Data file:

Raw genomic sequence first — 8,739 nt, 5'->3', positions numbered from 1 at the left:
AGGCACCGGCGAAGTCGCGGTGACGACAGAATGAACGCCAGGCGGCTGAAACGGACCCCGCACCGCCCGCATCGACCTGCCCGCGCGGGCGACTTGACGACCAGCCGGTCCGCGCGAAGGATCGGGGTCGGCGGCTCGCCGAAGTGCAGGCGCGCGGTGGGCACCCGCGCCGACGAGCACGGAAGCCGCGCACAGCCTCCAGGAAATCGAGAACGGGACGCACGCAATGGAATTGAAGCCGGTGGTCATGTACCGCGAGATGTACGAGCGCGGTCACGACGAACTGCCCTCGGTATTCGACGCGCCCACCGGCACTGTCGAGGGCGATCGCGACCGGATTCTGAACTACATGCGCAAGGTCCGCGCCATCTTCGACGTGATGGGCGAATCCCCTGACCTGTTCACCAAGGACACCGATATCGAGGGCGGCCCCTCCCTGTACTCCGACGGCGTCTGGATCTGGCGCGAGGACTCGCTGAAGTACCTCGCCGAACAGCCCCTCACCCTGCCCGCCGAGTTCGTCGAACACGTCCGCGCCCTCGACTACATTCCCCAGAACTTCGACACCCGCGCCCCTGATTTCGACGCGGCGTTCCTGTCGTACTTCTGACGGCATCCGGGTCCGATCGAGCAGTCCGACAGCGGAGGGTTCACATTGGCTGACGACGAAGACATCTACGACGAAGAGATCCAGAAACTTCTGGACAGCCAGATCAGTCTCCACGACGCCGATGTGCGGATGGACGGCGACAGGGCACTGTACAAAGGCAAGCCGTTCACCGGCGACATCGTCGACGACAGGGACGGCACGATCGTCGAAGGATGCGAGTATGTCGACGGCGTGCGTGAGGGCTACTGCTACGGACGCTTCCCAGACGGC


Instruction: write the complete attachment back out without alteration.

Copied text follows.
Raw genomic sequence first — 8,739 nt, 5'->3', positions numbered from 1 at the left:
AGGCACCGGCGAAGTCGCGGTGACGACAGAATGAACGCCAGGCGGCTGAAACGGACCCCGCACCGCCCGCATCGACCTGCCCGCGCGGGCGACTTGACGACCAGCCGGTCCGCGCGAAGGATCGGGGTCGGCGGCTCGCCGAAGTGCAGGCGCGCGGTGGGCACCCGCGCCGACGAGCACGGAAGCCGCGCACAGCCTCCAGGAAATCGAGAACGGGACGCACGCAATGGAATTGAAGCCGGTGGTCATGTACCGCGAGATGTACGAGCGCGGTCACGACGAACTGCCCTCGGTATTCGACGCGCCCACCGGCACTGTCGAGGGCGATCGCGACCGGATTCTGAACTACATGCGCAAGGTCCGCGCCATCTTCGACGTGATGGGCGAATCCCCTGACCTGTTCACCAAGGACACCGATATCGAGGGCGGCCCCTCCCTGTACTCCGACGGCGTCTGGATCTGGCGCGAGGACTCGCTGAAGTACCTCGCCGAACAGCCCCTCACCCTGCCCGCCGAGTTCGTCGAACACGTCCGCGCCCTCGACTACATTCCCCAGAACTTCGACACCCGCGCCCCTGATTTCGACGCGGCGTTCCTGTCGTACTTCTGACGGCATCCGGGTCCGATCGAGCAGTCCGACAGCGGAGGGTTCACATTGGCTGACGACGAAGACATCTACGACGAAGAGATCCAGAAACTTCTGGACAGCCAGATCAGTCTCCACGACGCCGATGTGCGGATGGACGGCGACAGGGCACTGTACAAAGGCAAGCCGTTCACCGGCGACATCGTCGACGACAGGGACGGCACGATCGTCGAAGGATGCGAGTATGTCGACGGCGTGCGTGAGGGCTACTGCTACGGACGCTTCCCAGACGGC